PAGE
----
The Housing Trust Fund was established by the Housing and Economic Recovery Act of 2008, which was signed into law on July 30, 2008. The authorizing statute provided funding for the HTF through annual assessments of the government-sponsored entities Fannie Mae and Freddie Mac; however, the assessments were suspended due to the entities’ financial problems. The U.S. Department of Housing and Urban Development is issuing proposed regulations for the HTF in anticipation of funding through other sources.

President Barack Obama’s FY 2011 budget allocates $1 billion to the HTF to finance the development, rehabilitation, and preservation of affordable housing; however, neither the House nor the Senate appropriations bill for FY 2011 includes funding for the HTF.

HUD proposes to codify the HTF regulations in new subpart N of 24 CFR part 92. Part 92 contains the regulations for HUD’s HOME Investment Partnership Program (HOME), many of which apply to the HTF. The HTF will operate in substantially the same way as the HOME program, through formula allocations for rental housing production and homeownership.

Distribution of Funds

A state may choose to be the HTF grantee to receive and administer its grant or may choose a qualified entity as grantee. Permissible state-designated entities include a state housing finance agency or any other qualified instrumentality of the state. Each grantee is responsible for distributing HTF funds throughout the state in accordance with the state’s assessment of priority housing needs and as identified in the state’s approved consolidated plan.

An HTF grantee may choose to directly fund projects of eligible recipients or indirectly fund projects through subgrantees. Recipients include organizations, agencies, or other entities, including for-profits and nonprofits, that have demonstrated experience and capacity to:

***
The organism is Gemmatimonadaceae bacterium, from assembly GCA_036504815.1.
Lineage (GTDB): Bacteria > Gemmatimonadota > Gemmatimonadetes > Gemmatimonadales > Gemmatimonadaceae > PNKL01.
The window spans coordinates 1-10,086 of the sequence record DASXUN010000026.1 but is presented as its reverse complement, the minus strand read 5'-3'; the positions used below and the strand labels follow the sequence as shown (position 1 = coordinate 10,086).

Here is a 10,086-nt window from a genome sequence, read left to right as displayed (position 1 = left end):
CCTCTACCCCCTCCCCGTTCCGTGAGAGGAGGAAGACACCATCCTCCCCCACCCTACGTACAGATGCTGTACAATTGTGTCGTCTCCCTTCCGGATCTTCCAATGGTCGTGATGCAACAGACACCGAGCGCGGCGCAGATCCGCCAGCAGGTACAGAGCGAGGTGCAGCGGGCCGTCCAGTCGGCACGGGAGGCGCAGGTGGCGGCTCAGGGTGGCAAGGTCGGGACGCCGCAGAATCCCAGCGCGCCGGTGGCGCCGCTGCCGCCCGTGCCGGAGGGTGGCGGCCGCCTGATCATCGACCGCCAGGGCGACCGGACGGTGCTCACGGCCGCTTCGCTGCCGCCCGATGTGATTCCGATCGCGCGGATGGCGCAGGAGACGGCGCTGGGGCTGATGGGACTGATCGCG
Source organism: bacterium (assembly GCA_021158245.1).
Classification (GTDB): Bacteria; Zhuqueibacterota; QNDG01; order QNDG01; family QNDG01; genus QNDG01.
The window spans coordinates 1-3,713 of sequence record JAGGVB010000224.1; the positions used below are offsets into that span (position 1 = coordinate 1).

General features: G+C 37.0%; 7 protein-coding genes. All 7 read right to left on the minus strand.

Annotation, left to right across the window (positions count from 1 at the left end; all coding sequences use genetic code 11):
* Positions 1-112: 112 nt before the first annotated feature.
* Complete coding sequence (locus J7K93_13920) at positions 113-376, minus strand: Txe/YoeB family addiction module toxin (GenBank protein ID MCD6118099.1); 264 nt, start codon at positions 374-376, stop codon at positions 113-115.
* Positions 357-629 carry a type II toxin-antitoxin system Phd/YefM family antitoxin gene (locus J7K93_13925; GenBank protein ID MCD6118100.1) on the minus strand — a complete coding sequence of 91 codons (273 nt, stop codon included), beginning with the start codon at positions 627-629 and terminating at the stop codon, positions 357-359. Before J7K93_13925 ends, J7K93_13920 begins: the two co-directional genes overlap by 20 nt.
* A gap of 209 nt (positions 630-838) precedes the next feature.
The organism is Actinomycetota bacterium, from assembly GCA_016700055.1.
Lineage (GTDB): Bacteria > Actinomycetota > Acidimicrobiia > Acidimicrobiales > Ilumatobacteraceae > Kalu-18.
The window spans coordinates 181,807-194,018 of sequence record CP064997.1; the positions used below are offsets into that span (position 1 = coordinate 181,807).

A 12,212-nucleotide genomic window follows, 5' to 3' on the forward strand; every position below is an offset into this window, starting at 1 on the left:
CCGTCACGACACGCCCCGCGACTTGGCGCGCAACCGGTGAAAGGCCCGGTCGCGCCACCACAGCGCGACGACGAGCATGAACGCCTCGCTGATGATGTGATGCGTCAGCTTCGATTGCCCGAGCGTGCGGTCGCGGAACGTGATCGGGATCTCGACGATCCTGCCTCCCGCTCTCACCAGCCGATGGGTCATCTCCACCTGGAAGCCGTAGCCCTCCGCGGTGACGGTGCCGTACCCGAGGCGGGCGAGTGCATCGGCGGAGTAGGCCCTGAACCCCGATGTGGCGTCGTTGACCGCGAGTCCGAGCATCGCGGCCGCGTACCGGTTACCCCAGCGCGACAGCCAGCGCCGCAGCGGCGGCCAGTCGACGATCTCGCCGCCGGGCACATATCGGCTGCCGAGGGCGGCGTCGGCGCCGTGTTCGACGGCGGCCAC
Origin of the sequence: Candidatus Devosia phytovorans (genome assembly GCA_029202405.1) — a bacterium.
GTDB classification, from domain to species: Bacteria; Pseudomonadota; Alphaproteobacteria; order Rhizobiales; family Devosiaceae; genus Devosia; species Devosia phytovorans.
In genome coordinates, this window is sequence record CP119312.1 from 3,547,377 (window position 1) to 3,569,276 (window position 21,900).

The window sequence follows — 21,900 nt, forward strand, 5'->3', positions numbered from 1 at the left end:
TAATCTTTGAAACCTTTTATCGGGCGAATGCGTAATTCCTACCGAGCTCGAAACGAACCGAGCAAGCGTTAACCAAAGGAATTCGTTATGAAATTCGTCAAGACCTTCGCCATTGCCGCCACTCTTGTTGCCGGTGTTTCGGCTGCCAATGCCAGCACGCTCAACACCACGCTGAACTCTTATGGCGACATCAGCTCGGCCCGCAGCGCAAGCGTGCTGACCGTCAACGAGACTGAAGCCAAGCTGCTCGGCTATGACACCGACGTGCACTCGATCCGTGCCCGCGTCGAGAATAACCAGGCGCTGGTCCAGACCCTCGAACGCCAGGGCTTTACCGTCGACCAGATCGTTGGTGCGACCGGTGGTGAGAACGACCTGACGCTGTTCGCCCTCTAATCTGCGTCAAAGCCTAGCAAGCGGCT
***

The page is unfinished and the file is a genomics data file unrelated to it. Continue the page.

• own, manage, construct, rehabilitate, or operate multifamily affordable housing; 
  • design, construct, rehabilitate, or market affordable housing for homeownership; 
  • provide assistance, such as down payments, closing costs, or interest rate buy-downs; 
  • undertake, comply, and manage affordable housing; and 
  • comply with the requirements of any other state, local, or federal program that will be used in conjunction with the HTF grant.

Subgrantees may be a state agency or a unit of general local government that has submitted a consolidated plan.

To receive HTF funds, grantees and subgrantees must submit an HTF allocation plan that describes the distribution of the grant based upon housing priority needs and includes performance goals. States have the flexibility to include incentives and priorities in their allocation plans that address the needs of the community where the housing will be located.

Housing authorities meet the criteria as recipients and, therefore, are eligible to receive HTF funds through application as a recipient.

Income Targeting and Affordability Requirements

All HTF funds must be used to assist households with incomes not greater than 50 percent of area median income (AMI). At least 75 percent of funds must be used to assist households with incomes not greater than 30 percent of AMI. For the first year of HTF funding, 100 percent of the funds must be used for rental and homeownership housing for households with incomes not greater than 30 percent of AMI.